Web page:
Mangodi ki sabzi is a part of traditional Rajasthani and Gujrati cuisine. Rajasthan and some parts of Gujrat state have desert areas where rain is scarce. Getting seasonal fruits and vegetables used to be a big problem. Now because of transportation, you will get all kinds of fruits and veggies in the off-season also. But a few years back during summer getting a variety of vegetables was a major problem. So people used to have some alternate options. Mangodi ki subzi is one of them.
Mangodi is prepared mostly from yellow moong daal and white urad daal . Daal is washed and soaked overnight and in the morning would be grinded in a thick paste consistency along with hing (asafoetida) and red chili powder. Then a very neat and big size of plastic sheet will be spread on the terrace or any open area of the house where direct sunlight reaches. Ladies of the house along with their neighboring friends will start preparing mangodis on the plastic sheet. The process is exactly like the way we prepare pakoda in our hands before putting it in the oil. Here, very small size of mangodis (like marbles) are prepared with the tip of fingers. It’s a tedious task because mangodis are made for whole year. That’s why friend’s will help collectively everyday at someone’s house amidst gossiping and chatting while preparing mangodi. Actually, the term for preparing mangodi is called “mangodi todna”.
I had experienced the same at my mother’s house. In the evening mangodis will be covered with a dry cloth and in the morning cloth will be removed to let them dry in sun heat nicely. After 4-5 days, mangodis will be nicely dried up and they will be now stored in the kitchen boxes for whole year so that whenever there is a problem of vegetables, mangodis will be handy to use.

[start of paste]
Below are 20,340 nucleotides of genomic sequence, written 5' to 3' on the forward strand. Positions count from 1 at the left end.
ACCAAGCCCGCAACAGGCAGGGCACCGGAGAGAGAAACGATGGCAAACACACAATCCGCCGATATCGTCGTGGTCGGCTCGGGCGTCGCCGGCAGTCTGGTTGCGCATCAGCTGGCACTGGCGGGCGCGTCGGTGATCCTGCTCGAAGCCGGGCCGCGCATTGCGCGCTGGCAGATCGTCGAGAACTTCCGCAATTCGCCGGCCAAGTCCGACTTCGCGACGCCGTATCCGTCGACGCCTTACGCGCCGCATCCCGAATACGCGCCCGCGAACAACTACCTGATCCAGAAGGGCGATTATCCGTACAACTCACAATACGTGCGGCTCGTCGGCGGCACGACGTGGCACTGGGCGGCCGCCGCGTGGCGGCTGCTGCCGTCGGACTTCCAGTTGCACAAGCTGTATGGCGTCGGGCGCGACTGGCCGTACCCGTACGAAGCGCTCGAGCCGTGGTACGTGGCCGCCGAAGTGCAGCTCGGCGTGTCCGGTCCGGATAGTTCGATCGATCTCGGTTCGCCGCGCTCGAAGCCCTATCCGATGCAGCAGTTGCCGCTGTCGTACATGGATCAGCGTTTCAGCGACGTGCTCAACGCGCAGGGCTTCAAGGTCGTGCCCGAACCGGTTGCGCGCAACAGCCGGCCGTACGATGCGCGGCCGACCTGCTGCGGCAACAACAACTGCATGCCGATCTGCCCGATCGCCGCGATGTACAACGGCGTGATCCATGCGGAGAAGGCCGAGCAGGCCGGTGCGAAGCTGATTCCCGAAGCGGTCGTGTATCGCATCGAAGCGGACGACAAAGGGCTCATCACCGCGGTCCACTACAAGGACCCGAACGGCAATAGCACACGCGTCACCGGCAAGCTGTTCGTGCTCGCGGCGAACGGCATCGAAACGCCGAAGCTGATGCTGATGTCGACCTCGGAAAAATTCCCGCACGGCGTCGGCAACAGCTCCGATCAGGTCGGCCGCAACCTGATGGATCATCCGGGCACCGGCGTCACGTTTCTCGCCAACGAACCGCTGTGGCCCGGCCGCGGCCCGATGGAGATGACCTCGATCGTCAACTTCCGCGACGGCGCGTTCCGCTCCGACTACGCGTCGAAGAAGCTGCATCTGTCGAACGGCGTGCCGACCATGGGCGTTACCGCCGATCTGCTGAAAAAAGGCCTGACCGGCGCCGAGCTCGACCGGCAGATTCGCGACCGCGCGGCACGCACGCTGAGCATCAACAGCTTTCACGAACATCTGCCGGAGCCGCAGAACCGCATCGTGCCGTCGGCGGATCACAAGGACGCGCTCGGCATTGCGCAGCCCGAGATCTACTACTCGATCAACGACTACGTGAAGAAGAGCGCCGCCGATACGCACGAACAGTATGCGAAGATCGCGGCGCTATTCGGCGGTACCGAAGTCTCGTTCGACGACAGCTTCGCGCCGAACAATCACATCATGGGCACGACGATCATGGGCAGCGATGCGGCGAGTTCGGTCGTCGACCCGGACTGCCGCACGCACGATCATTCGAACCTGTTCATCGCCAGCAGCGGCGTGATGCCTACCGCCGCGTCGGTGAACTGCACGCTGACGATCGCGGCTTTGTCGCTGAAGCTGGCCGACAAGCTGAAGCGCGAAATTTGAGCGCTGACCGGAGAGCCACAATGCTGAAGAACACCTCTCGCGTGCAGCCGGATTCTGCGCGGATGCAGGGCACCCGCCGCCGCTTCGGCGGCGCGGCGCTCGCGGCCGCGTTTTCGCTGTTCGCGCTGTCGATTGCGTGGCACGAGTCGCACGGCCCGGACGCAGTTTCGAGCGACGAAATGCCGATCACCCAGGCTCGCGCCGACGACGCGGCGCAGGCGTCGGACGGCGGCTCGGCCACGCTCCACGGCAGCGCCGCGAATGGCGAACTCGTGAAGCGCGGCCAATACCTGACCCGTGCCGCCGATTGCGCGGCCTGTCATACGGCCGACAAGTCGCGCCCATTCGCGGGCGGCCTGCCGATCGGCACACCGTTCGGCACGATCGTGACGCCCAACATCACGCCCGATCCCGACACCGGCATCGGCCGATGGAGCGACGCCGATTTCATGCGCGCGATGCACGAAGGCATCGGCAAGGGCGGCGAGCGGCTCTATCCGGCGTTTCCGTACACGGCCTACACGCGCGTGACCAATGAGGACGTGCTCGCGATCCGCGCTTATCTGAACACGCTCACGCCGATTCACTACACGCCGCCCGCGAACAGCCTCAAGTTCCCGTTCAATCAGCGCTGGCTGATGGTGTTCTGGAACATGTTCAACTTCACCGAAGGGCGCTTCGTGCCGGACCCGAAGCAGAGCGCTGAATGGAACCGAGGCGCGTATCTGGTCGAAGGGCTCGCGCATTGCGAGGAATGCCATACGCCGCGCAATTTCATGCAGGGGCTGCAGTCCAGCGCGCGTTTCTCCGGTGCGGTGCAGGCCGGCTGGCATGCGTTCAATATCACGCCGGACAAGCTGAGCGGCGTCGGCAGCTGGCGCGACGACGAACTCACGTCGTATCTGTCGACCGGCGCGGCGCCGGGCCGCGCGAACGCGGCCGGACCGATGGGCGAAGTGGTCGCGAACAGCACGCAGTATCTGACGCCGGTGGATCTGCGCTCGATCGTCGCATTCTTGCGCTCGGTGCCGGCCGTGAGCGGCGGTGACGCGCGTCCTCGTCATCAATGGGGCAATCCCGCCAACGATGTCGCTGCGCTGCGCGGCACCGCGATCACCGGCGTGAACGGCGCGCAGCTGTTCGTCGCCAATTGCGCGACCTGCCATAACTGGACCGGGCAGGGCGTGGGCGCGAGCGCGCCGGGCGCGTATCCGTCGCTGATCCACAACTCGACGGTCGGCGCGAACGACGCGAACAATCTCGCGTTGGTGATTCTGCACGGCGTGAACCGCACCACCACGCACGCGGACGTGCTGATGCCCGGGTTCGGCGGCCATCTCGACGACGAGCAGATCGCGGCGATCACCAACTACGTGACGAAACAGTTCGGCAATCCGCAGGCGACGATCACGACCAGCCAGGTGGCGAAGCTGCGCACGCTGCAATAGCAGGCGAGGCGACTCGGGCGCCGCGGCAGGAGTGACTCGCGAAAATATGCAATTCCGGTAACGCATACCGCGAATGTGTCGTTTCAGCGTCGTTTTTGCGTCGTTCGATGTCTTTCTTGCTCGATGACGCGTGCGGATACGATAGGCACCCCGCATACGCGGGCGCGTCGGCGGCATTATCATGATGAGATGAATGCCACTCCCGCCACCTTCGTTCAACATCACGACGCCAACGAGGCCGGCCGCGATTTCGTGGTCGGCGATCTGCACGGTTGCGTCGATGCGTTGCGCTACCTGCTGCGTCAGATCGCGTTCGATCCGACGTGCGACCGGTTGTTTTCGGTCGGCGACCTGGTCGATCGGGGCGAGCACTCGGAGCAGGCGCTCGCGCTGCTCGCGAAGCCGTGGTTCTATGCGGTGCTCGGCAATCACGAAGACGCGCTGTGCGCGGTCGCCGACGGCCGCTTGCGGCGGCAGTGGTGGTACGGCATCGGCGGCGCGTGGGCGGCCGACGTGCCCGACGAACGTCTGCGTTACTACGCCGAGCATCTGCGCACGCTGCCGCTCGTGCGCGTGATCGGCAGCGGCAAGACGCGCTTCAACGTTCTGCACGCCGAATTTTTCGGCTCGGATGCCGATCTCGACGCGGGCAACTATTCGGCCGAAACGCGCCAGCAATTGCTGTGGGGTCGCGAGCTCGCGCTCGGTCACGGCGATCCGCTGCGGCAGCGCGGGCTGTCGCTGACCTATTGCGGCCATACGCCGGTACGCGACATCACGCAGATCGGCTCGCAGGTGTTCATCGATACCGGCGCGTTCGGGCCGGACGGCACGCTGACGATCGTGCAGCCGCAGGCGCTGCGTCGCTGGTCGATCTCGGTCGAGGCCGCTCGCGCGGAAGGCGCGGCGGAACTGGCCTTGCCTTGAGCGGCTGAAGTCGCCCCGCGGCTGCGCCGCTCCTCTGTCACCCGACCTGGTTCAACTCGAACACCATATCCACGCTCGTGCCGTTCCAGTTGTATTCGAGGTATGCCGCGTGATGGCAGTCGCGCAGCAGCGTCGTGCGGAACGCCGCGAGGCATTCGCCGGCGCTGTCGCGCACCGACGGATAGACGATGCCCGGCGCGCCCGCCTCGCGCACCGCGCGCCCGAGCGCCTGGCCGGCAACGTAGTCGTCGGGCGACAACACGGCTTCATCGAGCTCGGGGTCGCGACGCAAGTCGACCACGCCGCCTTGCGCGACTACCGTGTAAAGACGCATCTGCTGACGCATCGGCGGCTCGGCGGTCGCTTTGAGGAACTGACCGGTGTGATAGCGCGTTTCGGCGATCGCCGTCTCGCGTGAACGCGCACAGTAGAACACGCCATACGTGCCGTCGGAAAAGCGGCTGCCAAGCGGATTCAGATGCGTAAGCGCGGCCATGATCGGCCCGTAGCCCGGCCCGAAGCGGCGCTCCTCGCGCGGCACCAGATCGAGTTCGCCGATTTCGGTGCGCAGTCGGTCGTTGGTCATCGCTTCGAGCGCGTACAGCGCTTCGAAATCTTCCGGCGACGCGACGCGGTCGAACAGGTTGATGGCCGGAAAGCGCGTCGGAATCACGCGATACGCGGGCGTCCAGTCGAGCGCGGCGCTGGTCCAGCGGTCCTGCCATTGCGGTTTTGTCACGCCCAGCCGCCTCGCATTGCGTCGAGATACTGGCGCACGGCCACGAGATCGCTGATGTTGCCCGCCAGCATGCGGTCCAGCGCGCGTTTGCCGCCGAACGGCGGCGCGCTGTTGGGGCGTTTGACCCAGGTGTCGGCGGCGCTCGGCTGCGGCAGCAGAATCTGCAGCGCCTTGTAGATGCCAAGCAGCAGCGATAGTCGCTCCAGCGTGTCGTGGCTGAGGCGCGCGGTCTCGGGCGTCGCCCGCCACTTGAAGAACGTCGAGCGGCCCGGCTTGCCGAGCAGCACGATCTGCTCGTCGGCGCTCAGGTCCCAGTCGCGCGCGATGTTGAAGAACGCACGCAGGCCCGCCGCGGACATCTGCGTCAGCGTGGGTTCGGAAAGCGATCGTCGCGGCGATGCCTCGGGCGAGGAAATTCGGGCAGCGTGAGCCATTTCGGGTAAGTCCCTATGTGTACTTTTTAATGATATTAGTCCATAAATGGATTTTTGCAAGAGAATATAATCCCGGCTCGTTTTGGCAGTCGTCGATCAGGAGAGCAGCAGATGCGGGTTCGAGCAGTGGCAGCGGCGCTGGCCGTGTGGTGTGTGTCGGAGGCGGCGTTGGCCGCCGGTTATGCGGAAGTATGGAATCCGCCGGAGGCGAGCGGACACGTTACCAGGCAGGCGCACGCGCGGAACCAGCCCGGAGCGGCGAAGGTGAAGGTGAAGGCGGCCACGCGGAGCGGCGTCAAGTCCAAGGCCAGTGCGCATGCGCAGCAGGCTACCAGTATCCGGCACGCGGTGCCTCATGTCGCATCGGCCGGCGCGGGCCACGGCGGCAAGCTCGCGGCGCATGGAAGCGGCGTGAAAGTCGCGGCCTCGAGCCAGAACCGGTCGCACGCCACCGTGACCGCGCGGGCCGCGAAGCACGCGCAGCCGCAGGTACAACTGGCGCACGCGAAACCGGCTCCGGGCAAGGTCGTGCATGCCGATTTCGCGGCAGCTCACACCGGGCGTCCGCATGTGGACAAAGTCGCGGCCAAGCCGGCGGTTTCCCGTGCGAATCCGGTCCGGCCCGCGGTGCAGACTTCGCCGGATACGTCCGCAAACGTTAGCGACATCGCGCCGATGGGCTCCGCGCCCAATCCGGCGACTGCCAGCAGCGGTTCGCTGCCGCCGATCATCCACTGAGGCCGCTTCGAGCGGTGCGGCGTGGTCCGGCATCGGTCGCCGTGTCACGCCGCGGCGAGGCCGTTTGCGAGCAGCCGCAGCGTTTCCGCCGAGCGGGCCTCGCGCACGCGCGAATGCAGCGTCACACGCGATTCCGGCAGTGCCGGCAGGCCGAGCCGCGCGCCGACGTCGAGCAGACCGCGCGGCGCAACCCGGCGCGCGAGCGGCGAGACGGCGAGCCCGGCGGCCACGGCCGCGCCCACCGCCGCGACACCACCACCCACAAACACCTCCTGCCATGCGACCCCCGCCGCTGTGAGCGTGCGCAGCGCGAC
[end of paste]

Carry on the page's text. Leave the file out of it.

Come, let’s prepare this traditional Rajasthani/Gujrati sabzi of mangodi……
Mangodi 1/3 cup
Potatoes (medium size) 2
Oil 3 tbsp
Mix of cumin and small mustard seeds 1/2 tsp
Asafoetida a pinch
Salt according to the taste
Coriander powder 1+1/2 tsp
Turmeric powder 1/2 tsp
Red chili powder 1/4 tsp
Prepare a paste of one big tomato, one small onion (can be omitted) ginger and green chilies and garlic (optional).
Water 1+1/2 cup
Green Coriander leaves for garnishing
Mangodi is a complete dry ingredient, so when we cook it, it puffs up nicely. That’s why whole mangodi is not used – they are broken into small pieces by keeping them in a zip-lock bag or clean kitchen towel and crushed slightly with a rolling pin. Take care that we don’t have to turn them into powder form; they should still be in small pieces.
Heat one tbsp oil in cooker and add broken mangodis and shallow fry them on sim heat till they become light brown.
Take them out and keep them separately.
Again heat remaining oil in cooker and crackle mustard and cumin seeds with asafoetida. Add onion, tomato, ginger-garlic and chili paste (I omitted onion and garlic) and sauté it for 5 minutes.
Add coriander, turmeric and chili powder and sauté till it starts leaving the oil.
Add water and mangodi in the cooker. Add salt.
Let it boil for five minutes on medium heat and in between peel, wash and cut potatoes into small pieces and add in the cooker.
If you feel water is less, add some more and close the lid of the cooker. On medium heat let it cook for 5-7 minutes and switch off the gas.
When the steam from the cooker cools down completely, open the lid and transfer sabzi in a serving bowl.
Garnish it with finely chopped green coriander leaves and serve with hot rotis/phulkas.